Major Applewhite is now calling the shots — and the plays — for the Longhorns’ offense.
Applewhite, the Texas quarterback from 1998-2001, made his play-calling debut for Texas in the Alamo Bowl. In a 31-27 victory over Oregon State, the Longhorns scored 14 unanswered points in the final 8 minutes, 18 seconds as the uptempo, no-huddle offense that Applewhite continued to tweak this spring began to wear on the Beavers.
After spring practice concluded, Applewhite outlined to the American-Statesman his hopes for the offense and its players in 2013:
How have you and Darrell Wyatt divided up the responsibilities?
Darrell is obviously involved in the passing game, also third downs, red zone. I rely heavily on Darrell as a sounding board. He’s seen the conference for so long. He’s coached a lot of football and called plays himself. I have a great amount of respect for what he offers. Stacy (Searels, offensive line coach) has the run-game philosophy with Larry (Porter, running backs coach) and Bruce (Chambers, tight ends coach). They work the run game and Darrell and I work the passing game. We try to tie that together in our game plan.
What’s the key factor in making the up-tempo offense be effective?
You’ve got to be fully committed. … You’re either an uptempo team or you’re not. It’s got to be reflected in everything you do in terms of practice, individual drills, everything. It needs to represent what you’re trying to do in a game. In the offseason, if you’re in there doing sets of three and not doing endurance and stamina, and cardiovascular training, then you’re not fully committed because that’s where you’re going to be tested.
What’s the next step David Ash needs to take to be a complete, all-star caliber quarterback?
The first thing he has to do is understand the most precious thing in that stadium is the football. That has got to be of the utmost importance to him. The regard you show for that football is directly tied to whether we win or lose. It’s that simple.
In the two-minute drill in the spring game, I thought that the anxiety level took him somewhere that I wasn’t comfortable watching. I was like, “Why?” The anxiety level was high in the second half of against Oregon State, but he rose to the occasion, he played well. To me, the second thing he needs to do is situationally play good quarterback. Understand third downs, third and 9 is not the same is third and 3. If we have to punt, we’ll punt. But we sure don’t want to give these explosive offenses a sack or a turnover and field position.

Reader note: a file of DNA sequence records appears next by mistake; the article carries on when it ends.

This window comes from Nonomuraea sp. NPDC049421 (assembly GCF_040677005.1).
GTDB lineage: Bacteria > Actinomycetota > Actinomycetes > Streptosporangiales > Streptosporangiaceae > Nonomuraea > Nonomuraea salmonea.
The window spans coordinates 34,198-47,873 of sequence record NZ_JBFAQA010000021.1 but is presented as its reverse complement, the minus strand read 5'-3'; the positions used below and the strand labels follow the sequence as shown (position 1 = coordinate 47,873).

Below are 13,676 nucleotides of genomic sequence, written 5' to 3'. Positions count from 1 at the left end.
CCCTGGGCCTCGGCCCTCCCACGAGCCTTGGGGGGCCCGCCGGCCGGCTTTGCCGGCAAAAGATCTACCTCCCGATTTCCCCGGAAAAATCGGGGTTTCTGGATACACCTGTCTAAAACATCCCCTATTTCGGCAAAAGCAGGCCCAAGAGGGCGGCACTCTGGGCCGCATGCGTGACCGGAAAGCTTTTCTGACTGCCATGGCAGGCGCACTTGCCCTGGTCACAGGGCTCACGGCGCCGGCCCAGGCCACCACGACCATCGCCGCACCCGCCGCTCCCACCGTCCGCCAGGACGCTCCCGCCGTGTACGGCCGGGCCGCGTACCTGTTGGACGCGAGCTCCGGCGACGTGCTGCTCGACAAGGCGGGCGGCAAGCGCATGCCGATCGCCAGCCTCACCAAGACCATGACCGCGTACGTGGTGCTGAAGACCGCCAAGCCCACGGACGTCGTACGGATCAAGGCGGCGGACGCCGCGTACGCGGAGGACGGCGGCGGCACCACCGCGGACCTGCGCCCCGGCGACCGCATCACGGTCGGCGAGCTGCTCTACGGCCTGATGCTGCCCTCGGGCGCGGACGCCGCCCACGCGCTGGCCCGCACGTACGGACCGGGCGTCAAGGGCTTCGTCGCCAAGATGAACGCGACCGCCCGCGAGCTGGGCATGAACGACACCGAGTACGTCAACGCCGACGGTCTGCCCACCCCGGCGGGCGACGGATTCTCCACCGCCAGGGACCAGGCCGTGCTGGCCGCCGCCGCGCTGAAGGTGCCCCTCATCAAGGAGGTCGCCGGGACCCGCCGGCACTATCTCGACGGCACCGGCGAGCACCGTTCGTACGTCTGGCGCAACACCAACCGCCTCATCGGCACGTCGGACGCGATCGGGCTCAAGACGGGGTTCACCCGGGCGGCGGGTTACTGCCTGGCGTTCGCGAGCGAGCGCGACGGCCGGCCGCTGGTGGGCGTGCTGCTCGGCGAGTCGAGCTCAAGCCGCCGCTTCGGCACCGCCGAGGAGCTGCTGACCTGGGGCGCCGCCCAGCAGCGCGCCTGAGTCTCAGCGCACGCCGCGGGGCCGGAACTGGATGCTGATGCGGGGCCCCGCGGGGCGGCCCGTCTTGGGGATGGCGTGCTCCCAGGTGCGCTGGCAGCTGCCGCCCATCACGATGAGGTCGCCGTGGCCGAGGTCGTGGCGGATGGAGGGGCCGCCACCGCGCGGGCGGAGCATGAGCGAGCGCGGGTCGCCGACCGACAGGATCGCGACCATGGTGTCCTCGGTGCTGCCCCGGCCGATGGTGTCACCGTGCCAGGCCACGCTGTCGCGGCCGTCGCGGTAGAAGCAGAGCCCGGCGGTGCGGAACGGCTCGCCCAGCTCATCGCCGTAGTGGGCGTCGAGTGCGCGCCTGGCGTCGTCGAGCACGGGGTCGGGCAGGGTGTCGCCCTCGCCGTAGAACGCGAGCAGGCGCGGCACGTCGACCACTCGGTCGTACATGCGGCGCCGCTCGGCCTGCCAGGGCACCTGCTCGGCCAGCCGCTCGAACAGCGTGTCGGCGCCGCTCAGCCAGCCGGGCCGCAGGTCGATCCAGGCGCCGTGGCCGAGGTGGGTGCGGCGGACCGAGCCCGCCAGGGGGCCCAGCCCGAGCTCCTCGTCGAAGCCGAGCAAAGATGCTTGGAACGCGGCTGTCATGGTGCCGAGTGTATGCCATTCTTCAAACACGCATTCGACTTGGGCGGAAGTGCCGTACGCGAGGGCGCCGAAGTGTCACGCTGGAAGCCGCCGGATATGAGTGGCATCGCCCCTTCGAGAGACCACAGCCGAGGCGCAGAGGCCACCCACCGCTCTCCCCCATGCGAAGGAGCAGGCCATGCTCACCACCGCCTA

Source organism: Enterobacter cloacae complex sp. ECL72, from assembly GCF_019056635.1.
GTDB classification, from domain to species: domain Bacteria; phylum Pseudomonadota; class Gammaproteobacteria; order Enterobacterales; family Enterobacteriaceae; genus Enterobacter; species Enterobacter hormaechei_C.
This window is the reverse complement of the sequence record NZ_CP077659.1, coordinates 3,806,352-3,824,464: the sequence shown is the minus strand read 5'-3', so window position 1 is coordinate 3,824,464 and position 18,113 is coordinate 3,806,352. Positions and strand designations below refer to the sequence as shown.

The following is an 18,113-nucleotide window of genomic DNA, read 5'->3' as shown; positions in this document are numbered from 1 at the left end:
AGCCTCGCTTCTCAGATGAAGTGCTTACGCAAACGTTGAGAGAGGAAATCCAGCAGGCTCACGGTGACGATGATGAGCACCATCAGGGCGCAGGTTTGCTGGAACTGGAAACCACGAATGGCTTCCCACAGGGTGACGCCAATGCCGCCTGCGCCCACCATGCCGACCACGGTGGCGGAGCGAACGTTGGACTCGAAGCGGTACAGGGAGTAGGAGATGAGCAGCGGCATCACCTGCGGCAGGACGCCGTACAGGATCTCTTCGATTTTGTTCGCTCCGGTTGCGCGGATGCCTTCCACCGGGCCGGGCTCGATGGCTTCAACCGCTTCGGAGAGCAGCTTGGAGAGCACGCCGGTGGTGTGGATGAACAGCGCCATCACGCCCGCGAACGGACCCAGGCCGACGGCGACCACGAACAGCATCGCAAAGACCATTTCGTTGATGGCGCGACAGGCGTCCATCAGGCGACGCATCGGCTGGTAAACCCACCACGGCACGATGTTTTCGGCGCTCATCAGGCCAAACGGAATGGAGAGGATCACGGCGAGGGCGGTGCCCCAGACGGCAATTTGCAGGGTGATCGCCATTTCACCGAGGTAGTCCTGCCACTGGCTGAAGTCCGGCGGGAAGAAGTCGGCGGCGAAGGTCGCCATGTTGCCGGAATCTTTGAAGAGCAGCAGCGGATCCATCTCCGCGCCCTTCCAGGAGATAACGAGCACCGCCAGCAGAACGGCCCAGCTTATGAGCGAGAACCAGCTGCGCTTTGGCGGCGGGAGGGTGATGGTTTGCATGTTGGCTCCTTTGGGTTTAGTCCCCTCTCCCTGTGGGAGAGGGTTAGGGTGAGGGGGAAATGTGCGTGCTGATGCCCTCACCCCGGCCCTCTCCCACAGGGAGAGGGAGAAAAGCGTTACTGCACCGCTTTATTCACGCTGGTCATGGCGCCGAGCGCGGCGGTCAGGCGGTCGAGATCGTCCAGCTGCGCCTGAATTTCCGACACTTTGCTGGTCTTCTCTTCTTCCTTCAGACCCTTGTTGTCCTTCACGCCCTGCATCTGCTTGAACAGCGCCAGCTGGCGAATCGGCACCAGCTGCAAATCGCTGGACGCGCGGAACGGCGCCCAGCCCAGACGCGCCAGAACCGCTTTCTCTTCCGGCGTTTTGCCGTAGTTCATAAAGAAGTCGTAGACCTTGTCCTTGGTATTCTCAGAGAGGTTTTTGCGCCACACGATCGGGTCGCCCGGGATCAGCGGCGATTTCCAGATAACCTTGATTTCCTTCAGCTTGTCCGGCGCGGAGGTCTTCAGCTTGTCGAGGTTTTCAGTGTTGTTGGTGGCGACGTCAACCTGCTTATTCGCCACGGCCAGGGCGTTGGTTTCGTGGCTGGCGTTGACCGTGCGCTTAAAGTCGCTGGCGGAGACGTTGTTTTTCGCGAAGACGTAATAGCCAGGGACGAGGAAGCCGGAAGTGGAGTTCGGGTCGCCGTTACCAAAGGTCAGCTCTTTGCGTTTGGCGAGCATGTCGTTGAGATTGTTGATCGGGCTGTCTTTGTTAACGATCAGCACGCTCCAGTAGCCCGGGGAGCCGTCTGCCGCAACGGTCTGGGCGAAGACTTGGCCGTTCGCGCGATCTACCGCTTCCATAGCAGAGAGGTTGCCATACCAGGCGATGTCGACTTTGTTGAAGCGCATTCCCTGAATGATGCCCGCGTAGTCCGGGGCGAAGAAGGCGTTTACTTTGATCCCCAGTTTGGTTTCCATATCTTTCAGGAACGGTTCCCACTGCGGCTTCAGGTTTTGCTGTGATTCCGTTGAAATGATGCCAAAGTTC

What are the biggest strides he’s made since he arrived here?
He’s got a better understanding of the passing game. He’s much more familiar and comfortable in throwing the football into different coverages. I see a guy who is starting to become more comfortable as a person. He’s just not as uptight.
Why do you think leadership has been mentioned so much with him?
I think we wanted him to be Colt (McCoy) and Vince (Young) his freshman year, and he’s not. We want that leadership before it’s time for it to be there. You have to go through a TCU or turn the ball over six times against Kansas State as a sophomore. You have to go through those painful trials as an athlete and competitor to realize when you get that opportunity again, you make use of it. I don’t think our team expects him to rip his shirt off and there’s an “S” on his chest. All they want him to do is be a good quarterback, take care of the ball and do what he has to do.
What’s your assessment of the backup quarterbacks?
You’ve got Case as our backup, and Tyrone (Swoopes). Those two guys are our backups going into fall camp. Connor (Brewer) and Jalen (Overstreet) are a little bit behind right now, but we’ll evaluate those guys over the next couple of months and evaluate how they can help us best.
What do you think Duke Thomas can provide you if moves from defensive back to wide receiver?